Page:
In light of Sen. John McCain’s badly managed presidential campaign and series of outlandishly false statements, some prominent Democrats and media pundits now are saying the only reason many polls show McCain essentially tied with Barack Obama is due to the latter’s ethnicity. Gee, ya think?
A recent Associated Press poll found that deep-seated racial beliefs could cost Obama the White House if the election is close. The poll, conducted with Stanford University, indicates that the percentage of voters who might turn away from Obama solely because of his race could easily be larger than the final difference between the two presidential candidates in 2004 — about 2.5 percent.
Kansas Gov. Kathleen Sebelius, a Cincinnati native, raised the topic of subtle racism while taking questions from a crowd in Iowa last week. “Have any of you noticed that Barack Obama is part African-American?” said Sebelius.
“That may be a factor. All the code language, all that doesn’t show up in the polls. And that may be a factor for some people.” Jack Cafferty, a CNN political analyst, echoed the theme later that same day.
“Race is arguably the biggest issue in this election, and it’s one that nobody’s talking about,” Cafferty said.
Hamilton County Democratic Party Chairman Tim Burke even discussed the topic in a recent Web article.
“I know there is a real concern out there that some people who normally would be voting Democratic might not vote for an African American,” Burke said. I’ve been saying ever since Ohio’s March primary that the most likely explanation for Hillary Rodham Clinton’s strong showing among the state’s bluecollar, non-college educated workers was their reluctance in voting for an African American to hold the highest office in the nation.
Exit polling done at the time by MSNBC revealed about two-thirds of white voters in Ohio backed Clinton, higher than in many other states.
Ohio is also far more Caucasian than many states; nearly threefourths of all voters here are white, compared to the six in 10 in earlier Democratic primaries.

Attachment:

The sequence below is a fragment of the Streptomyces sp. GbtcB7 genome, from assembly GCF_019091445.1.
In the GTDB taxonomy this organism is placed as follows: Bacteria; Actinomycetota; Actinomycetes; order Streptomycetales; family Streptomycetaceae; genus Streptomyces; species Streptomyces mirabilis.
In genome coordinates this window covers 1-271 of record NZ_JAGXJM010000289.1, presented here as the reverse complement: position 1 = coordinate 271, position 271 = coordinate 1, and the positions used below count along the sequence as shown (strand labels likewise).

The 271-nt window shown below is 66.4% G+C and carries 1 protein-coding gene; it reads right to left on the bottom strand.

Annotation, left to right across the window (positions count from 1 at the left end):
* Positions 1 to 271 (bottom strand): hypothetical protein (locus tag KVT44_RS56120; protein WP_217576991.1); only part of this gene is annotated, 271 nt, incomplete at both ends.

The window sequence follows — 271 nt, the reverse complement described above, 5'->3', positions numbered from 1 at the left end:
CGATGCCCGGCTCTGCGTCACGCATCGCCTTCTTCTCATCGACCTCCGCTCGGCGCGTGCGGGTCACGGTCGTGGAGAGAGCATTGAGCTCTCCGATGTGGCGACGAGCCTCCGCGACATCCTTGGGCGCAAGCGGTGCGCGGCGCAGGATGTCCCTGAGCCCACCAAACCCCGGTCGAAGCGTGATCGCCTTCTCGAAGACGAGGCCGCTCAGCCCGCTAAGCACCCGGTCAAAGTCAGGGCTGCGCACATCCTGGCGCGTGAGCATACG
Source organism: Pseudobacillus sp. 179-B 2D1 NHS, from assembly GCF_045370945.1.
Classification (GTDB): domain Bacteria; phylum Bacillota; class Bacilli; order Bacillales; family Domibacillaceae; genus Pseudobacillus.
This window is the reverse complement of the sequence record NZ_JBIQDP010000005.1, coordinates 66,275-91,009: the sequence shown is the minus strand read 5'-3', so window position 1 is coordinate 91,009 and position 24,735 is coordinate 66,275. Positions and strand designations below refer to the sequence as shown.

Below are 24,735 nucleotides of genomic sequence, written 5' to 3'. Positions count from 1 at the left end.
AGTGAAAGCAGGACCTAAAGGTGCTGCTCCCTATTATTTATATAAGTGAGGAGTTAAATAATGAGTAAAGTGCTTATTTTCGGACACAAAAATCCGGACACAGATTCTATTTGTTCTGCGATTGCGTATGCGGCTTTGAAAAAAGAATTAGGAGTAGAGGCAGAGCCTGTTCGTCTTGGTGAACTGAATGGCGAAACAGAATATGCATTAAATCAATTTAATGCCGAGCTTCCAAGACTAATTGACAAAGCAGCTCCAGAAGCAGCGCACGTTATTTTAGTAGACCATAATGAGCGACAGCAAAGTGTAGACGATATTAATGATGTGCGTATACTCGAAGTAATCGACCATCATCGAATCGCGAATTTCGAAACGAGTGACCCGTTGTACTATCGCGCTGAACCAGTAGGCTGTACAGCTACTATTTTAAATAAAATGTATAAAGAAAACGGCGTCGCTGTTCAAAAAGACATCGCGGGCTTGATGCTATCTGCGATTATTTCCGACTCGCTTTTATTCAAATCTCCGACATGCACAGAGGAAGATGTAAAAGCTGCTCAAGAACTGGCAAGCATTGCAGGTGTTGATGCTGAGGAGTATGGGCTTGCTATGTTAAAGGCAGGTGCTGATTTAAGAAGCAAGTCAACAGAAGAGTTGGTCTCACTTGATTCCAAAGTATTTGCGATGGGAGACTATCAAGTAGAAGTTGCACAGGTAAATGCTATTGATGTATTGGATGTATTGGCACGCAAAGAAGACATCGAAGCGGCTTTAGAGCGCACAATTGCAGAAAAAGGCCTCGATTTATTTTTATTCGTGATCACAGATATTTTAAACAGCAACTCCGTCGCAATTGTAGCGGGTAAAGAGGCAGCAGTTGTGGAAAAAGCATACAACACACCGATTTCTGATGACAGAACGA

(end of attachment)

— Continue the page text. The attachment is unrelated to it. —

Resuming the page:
Obama got overwhelming support from blacks, younger voters and the college educated in Ohio but did poorly among blue collar workers and elderly voters. The same split held true in primary results in Pennsylvania and West Virginia, where the same demographic gave Clinton her margins of victory.
But even Clinton’s own campaign chairman, Terry McAuliffe, conceded during the primary race that Obama and Clinton agreed on “90 percent of the issues.” The biggest difference was on healthcare, and in that instance Clinton’s plan was more liberal. Clinton’s proposal would have required that everyone have insurance coverage, which Obama’s didn’t at the time. Further, Obama publicly criticized the job losses sparked partially by passage of the North American Free Trade Agreement in the 1990s and vowed to renegotiate the pact, while Clinton was more hesitant and nebulous on the issue.
Whether it was genuine or calculated, Obama’s position was closer to the one held by many blue collar workers in the region, yet they still voted for Clinton.
Meanwhile, McCain changes his positions like most people change their underwear. McCain was for campaign finance reform before he was against it. He was for helping undocumented immigrants earn a pathway to citizenship before he opposed it. And he strongly criticized Jerry Falwell, Pat Robertson and far-right evangelical Christians as “agents of intolerance” before he began cozying up to them to win votes.
No candidate is perfect, but comparisons between Obama and McCain are like comparing filet mignon to ground chuck. Race is still a hot button issue that’s just not brought up in polite society. Many white twentysomethings I’ve recently spoken to believe “I’m not racist, so racism doesn’t exist and I resent it when it’s brought up.” If only it were so.
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